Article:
The Ritual of Storytelling: ‘How to Write a New Book for the Bible’ at the Berkeley Rep

Linda Gehringer in "How to Write a New Book for the Bible" (photo by Kevin Berne)

Bill Cain’s humorous and emotionally devastating How to Write a New Book for the Bible, an autobiographical tragicomedy having its world premiere at the Berkeley Rep until Nov. 20, dramatizes the death of the playwright’s mother. The production, directed by Kent Nichols, exudes the energy of a spectacle. It juggles a bricolage of post-modern and traditional performance styles: non-linear narration, actors playing multiple roles, contemporary dialect, and pseudo-bible-speak (“and he sayeth unto Him”). Nichols and the production team mostly succeed in this difficult feat, presenting a show that reflects on mortality, family, and the act of story itself.

Cain’s insightful, witty, but sometime overripe text dominates the stage. His moralizing and ruminating asides occasionally clutter the play, but these lapses are eclipsed by a procession of crowd-hushing poignant moments (as when Cain’s dying father asks his son to read to him, claiming, “I just want to look at you, Billy”) and of riotously funny comedic ones (like Cain’s mother leaping from her rocking chair when her football team wins).

Linda Gehringer steals the show in her role as the enchanting Mary Cain, the author’s hilarious, terminally ill mother who watches CNN and college football. Cain seems to have expected this (subtitling the drama “A play for an older actress”), and gave Mary most of the best lines, particularly about her acclimation to dying of cancer. “Seems like a shame to have gone through all this pain and not get better,” she says. Aaron Blakely and Leo Marks play the author’s brother and father, respectively. Both give affecting performances and confidently play multiple roles. Tyler Pierce deserves good marks for playing the exhausting role of Billy (the author), spending most of the play onstage and serving admirably as a sort of Greek chorus, explaining and reflecting on events. Cain never fully realizes or motivates Billy’s need to theatrically re-create his mother’s death, but Pierce charms the audience nevertheless with his constant and buoyant, though oblique, attention.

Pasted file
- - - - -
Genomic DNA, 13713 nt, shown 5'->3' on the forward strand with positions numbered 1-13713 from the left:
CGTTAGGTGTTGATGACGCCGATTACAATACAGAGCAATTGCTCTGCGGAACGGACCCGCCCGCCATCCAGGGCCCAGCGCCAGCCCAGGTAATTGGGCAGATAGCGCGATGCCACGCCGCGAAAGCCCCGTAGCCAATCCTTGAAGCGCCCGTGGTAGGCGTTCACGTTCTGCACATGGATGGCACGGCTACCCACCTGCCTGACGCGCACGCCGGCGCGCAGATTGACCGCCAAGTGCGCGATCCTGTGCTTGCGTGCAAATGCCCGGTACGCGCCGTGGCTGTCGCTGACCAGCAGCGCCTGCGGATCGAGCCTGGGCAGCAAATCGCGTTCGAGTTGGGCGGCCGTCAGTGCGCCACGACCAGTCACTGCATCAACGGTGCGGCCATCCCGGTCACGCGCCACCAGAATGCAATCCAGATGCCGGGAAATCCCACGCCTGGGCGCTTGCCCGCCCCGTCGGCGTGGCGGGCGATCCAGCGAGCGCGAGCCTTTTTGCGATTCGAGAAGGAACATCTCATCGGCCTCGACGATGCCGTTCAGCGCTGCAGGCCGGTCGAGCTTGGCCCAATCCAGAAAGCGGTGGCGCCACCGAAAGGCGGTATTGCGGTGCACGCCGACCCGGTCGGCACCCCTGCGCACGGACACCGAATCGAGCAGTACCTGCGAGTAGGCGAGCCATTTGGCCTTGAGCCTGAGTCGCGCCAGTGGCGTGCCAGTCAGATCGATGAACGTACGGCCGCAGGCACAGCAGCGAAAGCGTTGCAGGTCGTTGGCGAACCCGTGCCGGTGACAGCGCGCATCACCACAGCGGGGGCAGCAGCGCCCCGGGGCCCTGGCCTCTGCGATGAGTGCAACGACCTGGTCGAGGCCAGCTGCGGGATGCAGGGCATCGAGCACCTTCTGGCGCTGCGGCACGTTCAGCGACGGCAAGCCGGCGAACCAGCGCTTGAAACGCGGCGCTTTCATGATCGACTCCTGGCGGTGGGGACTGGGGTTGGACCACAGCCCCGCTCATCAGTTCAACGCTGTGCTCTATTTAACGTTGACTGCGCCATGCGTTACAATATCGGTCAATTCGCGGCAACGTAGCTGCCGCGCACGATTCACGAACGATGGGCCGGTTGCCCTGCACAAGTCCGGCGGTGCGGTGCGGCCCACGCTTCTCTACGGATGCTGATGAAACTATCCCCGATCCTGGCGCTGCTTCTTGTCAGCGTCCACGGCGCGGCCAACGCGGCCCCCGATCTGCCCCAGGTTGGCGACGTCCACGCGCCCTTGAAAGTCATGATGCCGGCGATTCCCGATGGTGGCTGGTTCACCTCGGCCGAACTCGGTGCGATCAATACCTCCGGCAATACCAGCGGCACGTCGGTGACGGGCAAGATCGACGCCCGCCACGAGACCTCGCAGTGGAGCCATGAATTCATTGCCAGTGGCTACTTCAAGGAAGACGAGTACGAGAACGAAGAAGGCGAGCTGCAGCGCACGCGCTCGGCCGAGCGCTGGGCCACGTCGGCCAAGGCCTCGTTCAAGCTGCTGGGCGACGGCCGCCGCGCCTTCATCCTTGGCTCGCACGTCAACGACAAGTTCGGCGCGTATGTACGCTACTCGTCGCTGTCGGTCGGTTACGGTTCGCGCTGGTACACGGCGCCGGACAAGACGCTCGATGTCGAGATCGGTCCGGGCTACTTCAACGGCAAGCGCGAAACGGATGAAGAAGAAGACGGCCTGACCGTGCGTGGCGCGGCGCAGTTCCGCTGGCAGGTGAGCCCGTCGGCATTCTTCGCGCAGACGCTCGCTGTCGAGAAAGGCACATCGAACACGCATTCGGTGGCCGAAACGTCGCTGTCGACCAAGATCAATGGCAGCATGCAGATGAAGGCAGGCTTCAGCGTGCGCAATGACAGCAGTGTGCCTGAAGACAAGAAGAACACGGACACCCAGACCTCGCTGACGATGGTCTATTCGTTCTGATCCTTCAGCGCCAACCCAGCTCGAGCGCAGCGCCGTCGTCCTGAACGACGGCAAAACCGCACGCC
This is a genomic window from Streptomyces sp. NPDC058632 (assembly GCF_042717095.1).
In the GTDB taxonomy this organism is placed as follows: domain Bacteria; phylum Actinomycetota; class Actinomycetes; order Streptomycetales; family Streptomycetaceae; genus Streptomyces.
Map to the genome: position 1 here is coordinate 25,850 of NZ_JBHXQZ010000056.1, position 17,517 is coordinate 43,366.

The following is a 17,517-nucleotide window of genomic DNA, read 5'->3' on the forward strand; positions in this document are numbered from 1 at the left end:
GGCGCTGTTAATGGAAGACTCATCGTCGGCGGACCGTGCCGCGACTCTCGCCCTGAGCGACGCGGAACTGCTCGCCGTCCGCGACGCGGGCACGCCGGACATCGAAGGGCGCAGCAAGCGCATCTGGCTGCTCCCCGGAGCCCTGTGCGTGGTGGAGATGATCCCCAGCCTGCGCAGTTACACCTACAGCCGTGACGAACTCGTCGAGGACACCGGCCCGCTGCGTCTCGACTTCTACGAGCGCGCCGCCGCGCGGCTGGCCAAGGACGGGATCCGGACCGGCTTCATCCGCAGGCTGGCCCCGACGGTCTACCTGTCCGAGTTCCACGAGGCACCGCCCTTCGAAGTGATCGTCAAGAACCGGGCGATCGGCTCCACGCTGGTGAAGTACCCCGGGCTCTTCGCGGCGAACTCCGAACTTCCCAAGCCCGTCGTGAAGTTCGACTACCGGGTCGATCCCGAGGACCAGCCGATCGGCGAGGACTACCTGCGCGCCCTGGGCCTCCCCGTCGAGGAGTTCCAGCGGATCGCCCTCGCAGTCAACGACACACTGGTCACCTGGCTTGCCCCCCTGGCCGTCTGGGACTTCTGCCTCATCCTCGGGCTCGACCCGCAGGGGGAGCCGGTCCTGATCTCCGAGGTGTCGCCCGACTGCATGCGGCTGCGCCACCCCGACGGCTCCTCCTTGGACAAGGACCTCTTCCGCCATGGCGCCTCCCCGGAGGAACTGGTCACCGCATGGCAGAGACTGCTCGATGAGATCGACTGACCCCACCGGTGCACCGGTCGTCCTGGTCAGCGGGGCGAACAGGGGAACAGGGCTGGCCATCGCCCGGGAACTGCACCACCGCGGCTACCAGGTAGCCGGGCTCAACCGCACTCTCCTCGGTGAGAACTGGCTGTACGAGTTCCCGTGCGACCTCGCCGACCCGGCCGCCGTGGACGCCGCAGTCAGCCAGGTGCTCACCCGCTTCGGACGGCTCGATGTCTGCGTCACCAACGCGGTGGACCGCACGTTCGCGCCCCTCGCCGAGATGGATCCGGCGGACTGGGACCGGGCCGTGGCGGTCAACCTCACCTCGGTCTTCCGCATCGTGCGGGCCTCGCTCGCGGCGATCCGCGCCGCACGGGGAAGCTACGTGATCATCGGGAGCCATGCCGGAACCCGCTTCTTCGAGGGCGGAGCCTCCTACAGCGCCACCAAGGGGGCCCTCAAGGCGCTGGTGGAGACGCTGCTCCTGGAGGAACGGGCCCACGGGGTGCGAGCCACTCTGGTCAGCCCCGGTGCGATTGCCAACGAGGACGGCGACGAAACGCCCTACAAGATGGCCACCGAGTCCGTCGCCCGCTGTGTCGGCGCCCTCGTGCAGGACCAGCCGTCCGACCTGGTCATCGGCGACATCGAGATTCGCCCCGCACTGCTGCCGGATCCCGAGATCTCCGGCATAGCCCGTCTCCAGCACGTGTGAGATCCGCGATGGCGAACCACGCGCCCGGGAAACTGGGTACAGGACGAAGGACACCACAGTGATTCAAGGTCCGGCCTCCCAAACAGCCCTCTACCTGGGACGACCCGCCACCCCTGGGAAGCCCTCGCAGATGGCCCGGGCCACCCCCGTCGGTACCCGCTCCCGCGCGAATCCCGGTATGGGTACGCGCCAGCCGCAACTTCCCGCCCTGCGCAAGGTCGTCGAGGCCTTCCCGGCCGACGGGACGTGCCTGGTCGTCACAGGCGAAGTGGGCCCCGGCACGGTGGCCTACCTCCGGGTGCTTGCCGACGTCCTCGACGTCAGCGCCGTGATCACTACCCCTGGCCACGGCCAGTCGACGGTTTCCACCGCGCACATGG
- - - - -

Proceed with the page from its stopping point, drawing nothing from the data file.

How to Write a New Book for the Bible functions as a meditation about the ritual of story telling, a nuance Nichols and his production team make salient. A scene may begin with the set in one configuration, but then the characters, who are aware of the play, argue over Cain’s verisimilitude, and by the end of their argument, the stage is reconfigured, though no one seemed to have moved anything. Scott Bradley’s set, though largely minimalist and utilitarian—a chest, a chair, a rocking chair and a door—is complemented by a few items that are never directly used but hover above as an omnipresent metaphor for story. Chandeliers float next to a stained glass window, and shards of mirror on transparent string reflect jagged patterns through the blues and greens of the glass. Here Nichols’ staging and Bradley’s set comment on the transformation inherent to a story in the telling of it. A story may function as a mirror, but that mirror is broken and casts its light haphazardly through colored glass, morphing the image, changing the story.  How to Write a New Book for the Bible is rich with this kind of subtle symbolism and meaning, which long and pleasantly lingers.

How to Write a New Book for the Bible plays at the Berkeley Repertory Theater until November 20. 

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